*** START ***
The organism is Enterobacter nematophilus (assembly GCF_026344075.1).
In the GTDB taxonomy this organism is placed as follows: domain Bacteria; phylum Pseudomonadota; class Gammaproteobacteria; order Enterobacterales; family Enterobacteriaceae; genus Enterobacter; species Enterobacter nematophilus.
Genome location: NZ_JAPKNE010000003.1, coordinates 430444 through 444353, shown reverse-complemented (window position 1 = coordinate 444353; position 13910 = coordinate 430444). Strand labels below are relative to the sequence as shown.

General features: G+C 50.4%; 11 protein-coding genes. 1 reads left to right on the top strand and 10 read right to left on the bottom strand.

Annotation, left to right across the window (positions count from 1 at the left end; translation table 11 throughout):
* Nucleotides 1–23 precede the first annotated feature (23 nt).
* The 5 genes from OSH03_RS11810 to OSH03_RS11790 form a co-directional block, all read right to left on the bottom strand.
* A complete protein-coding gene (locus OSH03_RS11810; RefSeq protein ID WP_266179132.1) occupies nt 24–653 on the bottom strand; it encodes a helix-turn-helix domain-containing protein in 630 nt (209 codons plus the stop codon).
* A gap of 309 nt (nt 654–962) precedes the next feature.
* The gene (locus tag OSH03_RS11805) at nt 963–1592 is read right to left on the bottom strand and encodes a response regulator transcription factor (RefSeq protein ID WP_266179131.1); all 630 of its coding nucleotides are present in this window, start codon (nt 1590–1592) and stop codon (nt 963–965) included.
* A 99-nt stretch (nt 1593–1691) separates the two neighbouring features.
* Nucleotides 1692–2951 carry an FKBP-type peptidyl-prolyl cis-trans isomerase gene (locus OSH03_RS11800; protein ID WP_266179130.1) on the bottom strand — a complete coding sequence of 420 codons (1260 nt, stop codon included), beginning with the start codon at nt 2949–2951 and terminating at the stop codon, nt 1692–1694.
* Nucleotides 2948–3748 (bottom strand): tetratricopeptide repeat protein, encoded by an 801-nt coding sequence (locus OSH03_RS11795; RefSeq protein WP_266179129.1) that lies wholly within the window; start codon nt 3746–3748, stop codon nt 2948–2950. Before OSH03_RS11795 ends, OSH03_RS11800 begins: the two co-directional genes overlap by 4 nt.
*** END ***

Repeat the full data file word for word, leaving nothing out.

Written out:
The organism is Enterobacter nematophilus (assembly GCF_026344075.1).
In the GTDB taxonomy this organism is placed as follows: domain Bacteria; phylum Pseudomonadota; class Gammaproteobacteria; order Enterobacterales; family Enterobacteriaceae; genus Enterobacter; species Enterobacter nematophilus.
Genome location: NZ_JAPKNE010000003.1, coordinates 430444 through 444353, shown reverse-complemented (window position 1 = coordinate 444353; position 13910 = coordinate 430444). Strand labels below are relative to the sequence as shown.

General features: G+C 50.4%; 11 protein-coding genes. 1 reads left to right on the top strand and 10 read right to left on the bottom strand.

Annotation, left to right across the window (positions count from 1 at the left end; translation table 11 throughout):
* Nucleotides 1–23 precede the first annotated feature (23 nt).
* The 5 genes from OSH03_RS11810 to OSH03_RS11790 form a co-directional block, all read right to left on the bottom strand.
* A complete protein-coding gene (locus OSH03_RS11810; RefSeq protein ID WP_266179132.1) occupies nt 24–653 on the bottom strand; it encodes a helix-turn-helix domain-containing protein in 630 nt (209 codons plus the stop codon).
* A gap of 309 nt (nt 654–962) precedes the next feature.
* The gene (locus tag OSH03_RS11805) at nt 963–1592 is read right to left on the bottom strand and encodes a response regulator transcription factor (RefSeq protein ID WP_266179131.1); all 630 of its coding nucleotides are present in this window, start codon (nt 1590–1592) and stop codon (nt 963–965) included.
* A 99-nt stretch (nt 1593–1691) separates the two neighbouring features.
* Nucleotides 1692–2951 carry an FKBP-type peptidyl-prolyl cis-trans isomerase gene (locus OSH03_RS11800; protein ID WP_266179130.1) on the bottom strand — a complete coding sequence of 420 codons (1260 nt, stop codon included), beginning with the start codon at nt 2949–2951 and terminating at the stop codon, nt 1692–1694.
* Nucleotides 2948–3748 (bottom strand): tetratricopeptide repeat protein, encoded by an 801-nt coding sequence (locus OSH03_RS11795; RefSeq protein WP_266179129.1) that lies wholly within the window; start codon nt 3746–3748, stop codon nt 2948–2950. Before OSH03_RS11795 ends, OSH03_RS11800 begins: the two co-directional genes overlap by 4 nt.